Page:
Hackers are working harder to make phishing and malware look legitimate

A Trend Micro report finds that spammers are using public and hosted cloud infrastructure to slip malicious emails past security defenses.

Even though the overall volume of malware dropped in 2019, phishing and business email compromise (BEC) went up sharply, according to Trend Micro's 2019 Cloud App Security Roundup. The company detected over a million instances of malware in 2018 and 960,000 in 2019. Trend Micro blocked nearly 400,000 attempted BEC attacks in 2018, which is 271% more than the previous year and 35% more credential phishing attempts than in 2018.

More than 11 million of the 12.7 million high-risk emails blocked in 2019 were phishing related, making up 89% of all blocked emails.
  
The report found that attackers are getting better at tricking the first layer of defense against BEC, phishing, and email-borne malware. Trend Micro described some of the more inventive approaches in the new report:

  • Phishing emails with an attachment that contained malicious remote templates loaded from remote servers
  • Spam emails containing malicious ISO attachments and using steganography to hide its tracks
  • A remote access tool campaign that used a service that allowed the creation of throwaway email addresses for the command and control server
  • Spam campaigns that use public and hosted cloud infrastructures to make attacks look more legitimate
  • Phishing kits that using innocent-looking text when a security professional tries to view source code in a browser

Also, the number of unknown phishing links in such attacks jumped from just 9% of the total to more than 44% in 2019, suggesting that scammers are registering new sites to avoid detection.

SEE: Cybersecurity: Let's get tactical (free PDF)

Bad actors also are increasingly using HTTPS and targeting Office 365 administrator accounts, allowing them to hijack all connected accounts on the targeted domain and use them to send malware and launch BEC attacks.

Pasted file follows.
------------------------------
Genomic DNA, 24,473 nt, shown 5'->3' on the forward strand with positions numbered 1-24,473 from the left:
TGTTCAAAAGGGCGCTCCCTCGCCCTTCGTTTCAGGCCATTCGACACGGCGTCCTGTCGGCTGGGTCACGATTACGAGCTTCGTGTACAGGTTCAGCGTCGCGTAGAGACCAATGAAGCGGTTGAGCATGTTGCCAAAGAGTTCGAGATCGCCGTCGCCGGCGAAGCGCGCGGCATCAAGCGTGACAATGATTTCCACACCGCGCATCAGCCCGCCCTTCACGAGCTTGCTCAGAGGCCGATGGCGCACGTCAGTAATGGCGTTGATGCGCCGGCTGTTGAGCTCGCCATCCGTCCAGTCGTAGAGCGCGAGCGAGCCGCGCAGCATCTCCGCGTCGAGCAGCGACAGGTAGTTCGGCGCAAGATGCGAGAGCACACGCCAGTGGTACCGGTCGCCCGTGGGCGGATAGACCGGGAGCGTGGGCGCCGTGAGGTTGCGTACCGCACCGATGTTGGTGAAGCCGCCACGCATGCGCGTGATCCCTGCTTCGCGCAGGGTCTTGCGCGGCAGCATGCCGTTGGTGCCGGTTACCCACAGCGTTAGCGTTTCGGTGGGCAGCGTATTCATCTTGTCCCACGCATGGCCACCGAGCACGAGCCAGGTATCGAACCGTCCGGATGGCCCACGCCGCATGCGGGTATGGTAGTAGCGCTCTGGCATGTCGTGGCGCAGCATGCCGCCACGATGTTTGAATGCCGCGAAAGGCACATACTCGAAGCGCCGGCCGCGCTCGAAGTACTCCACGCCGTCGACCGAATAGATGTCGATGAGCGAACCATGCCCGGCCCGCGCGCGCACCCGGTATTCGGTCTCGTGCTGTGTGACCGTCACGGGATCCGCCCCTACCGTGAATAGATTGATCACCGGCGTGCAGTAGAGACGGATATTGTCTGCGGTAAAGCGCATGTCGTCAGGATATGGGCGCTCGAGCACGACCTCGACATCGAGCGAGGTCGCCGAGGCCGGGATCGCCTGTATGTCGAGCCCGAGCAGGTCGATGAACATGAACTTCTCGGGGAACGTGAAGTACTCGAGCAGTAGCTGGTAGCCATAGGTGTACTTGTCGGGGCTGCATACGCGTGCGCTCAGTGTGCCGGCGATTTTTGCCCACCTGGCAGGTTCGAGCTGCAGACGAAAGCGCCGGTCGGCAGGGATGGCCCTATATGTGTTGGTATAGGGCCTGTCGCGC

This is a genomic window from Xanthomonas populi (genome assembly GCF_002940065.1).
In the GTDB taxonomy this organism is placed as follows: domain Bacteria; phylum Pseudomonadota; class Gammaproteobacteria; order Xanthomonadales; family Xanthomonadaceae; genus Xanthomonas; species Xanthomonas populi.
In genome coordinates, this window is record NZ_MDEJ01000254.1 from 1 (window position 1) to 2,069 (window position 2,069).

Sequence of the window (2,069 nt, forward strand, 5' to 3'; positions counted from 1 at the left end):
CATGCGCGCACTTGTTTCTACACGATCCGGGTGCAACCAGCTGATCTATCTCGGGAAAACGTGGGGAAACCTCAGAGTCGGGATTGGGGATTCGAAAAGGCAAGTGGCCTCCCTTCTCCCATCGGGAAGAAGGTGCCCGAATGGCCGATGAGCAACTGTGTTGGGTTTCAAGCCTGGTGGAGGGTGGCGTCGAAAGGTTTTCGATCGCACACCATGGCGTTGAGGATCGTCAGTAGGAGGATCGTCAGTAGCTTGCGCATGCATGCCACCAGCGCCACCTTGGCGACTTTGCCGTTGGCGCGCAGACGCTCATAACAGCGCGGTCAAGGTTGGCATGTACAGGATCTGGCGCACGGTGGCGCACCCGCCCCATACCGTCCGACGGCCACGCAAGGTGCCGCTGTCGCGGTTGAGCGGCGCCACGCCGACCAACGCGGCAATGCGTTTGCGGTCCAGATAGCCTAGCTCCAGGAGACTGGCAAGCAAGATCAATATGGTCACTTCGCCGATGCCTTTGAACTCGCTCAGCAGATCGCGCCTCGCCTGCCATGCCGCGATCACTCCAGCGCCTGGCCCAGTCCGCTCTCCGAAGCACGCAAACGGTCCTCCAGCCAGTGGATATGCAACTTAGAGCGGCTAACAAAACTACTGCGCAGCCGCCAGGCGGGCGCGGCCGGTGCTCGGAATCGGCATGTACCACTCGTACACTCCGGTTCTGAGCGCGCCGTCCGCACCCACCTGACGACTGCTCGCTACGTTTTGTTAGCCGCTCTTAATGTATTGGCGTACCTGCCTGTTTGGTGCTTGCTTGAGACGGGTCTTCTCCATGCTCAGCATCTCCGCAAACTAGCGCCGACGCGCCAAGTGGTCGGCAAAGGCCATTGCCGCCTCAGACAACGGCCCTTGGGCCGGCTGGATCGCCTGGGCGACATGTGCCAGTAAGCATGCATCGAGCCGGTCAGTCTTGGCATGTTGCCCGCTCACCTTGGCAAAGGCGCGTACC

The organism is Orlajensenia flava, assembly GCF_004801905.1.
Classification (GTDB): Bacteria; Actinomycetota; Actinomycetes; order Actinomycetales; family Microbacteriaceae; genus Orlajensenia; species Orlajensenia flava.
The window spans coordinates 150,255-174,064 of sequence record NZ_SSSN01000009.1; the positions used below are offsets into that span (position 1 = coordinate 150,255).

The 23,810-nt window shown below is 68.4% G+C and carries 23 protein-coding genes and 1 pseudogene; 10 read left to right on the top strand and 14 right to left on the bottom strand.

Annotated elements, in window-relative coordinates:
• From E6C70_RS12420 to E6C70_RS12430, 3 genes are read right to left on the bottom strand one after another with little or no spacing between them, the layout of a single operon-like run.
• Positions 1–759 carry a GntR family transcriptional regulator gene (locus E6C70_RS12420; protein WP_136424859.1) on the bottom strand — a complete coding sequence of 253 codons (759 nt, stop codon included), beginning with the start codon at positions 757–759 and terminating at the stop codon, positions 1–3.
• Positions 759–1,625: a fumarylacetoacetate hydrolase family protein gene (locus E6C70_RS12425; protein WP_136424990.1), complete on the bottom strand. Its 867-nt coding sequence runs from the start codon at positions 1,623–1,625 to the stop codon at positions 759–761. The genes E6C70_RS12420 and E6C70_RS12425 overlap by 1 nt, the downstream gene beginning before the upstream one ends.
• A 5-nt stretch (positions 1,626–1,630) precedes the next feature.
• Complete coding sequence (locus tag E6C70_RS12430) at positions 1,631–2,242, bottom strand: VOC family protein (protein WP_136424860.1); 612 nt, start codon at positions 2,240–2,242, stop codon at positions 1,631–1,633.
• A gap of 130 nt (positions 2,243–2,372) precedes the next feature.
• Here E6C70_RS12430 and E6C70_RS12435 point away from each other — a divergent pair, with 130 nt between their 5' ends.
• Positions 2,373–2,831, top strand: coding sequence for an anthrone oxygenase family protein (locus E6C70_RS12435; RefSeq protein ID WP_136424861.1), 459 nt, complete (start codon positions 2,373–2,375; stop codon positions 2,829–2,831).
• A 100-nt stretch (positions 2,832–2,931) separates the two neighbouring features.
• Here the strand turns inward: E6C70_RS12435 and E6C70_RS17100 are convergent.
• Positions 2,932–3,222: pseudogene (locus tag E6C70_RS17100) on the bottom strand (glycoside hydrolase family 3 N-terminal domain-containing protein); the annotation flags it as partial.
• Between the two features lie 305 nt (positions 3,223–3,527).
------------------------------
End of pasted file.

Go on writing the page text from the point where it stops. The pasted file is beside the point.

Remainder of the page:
Targeting cloud-based SaaS platforms

For one organization with about 80,000 Office 365 users, Trend Micro Cloud App Security detected over 550,000 high-risk email threats after they passed through Microsoft's native email security filter. That works out to about seven high-risk emails per employee, including more than 27,000 BEC attempts.

At a smaller company with 1,000 Gmail users, Trend Micro found 900 malicious emails in only a three-month period, almost one per employee.

Companies moving to SaaS-based applications may be opening themselves up to security risks if they rely on built-in security, said Wendy Moore, vice president, product marketing at Trend Micro.
 
"Businesses must take ownership of cloud protection and find a multi-layered third-party solution to enhance their platform's native security functionality," she said.

More sophisticated social engineering

The report found that hackers are no longer using fake invoices to trick businesspeople. Now they are pretending to be company employees asking partners to take action. In December, cybercriminals compromised the account of an employee at a Chinese venture capital firm. They spoofed the domain of an Israeli startup the Chinese firm had been working with and managed to steal $1 million in funding meant for the Israeli company.

Trend Micro shared an example of a BEC email caught by the Cloud App Security platform. The email supposedly from the CEO included phrases like "No one else except us must be informed at this time," and "First, provide me immediately the available cashflow of our bank account," and "As soon as I receive those information, I will share with you further instructions."

Bad actors also are using new credential phishing techniques, including malicious voice mails and shared files. One phishing campaign in July 2019 used fake OneNote Online pages hosted on a SharePoint subdomain that linked to a fake Microsoft login page.

Improving security for SaaS platforms

Trend Micro recommends the following actions to improve cloud security:

  • Move from a single gateway to a multi-layered cloud app security solution
  • Consider sandbox malware analysis, document exploit detection, and file, email, and web reputation technologies to detect malware hidden in Office 365 and PDF documents
  • Enforce consistent data loss prevention policies across cloud email and collaboration apps
  • Look for a security platform that integrates with cloud platforms and preserves user and admin functions
  • Develop comprehensive end user training programs

The report's findings were based on data generated by Trend Micro Cloud App Security, an API-based solution that protects a range of cloud-based applications and services, including Microsoft Office 365 Exchange Online, OneDrive for Business, SharePoint Online, Gmail, and Google Drive.

Also see

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An analysis of 12.7 million emails found a sharp increase in business email compromise attacks in 2019, up 271% over 2018.

Image: Trend Micro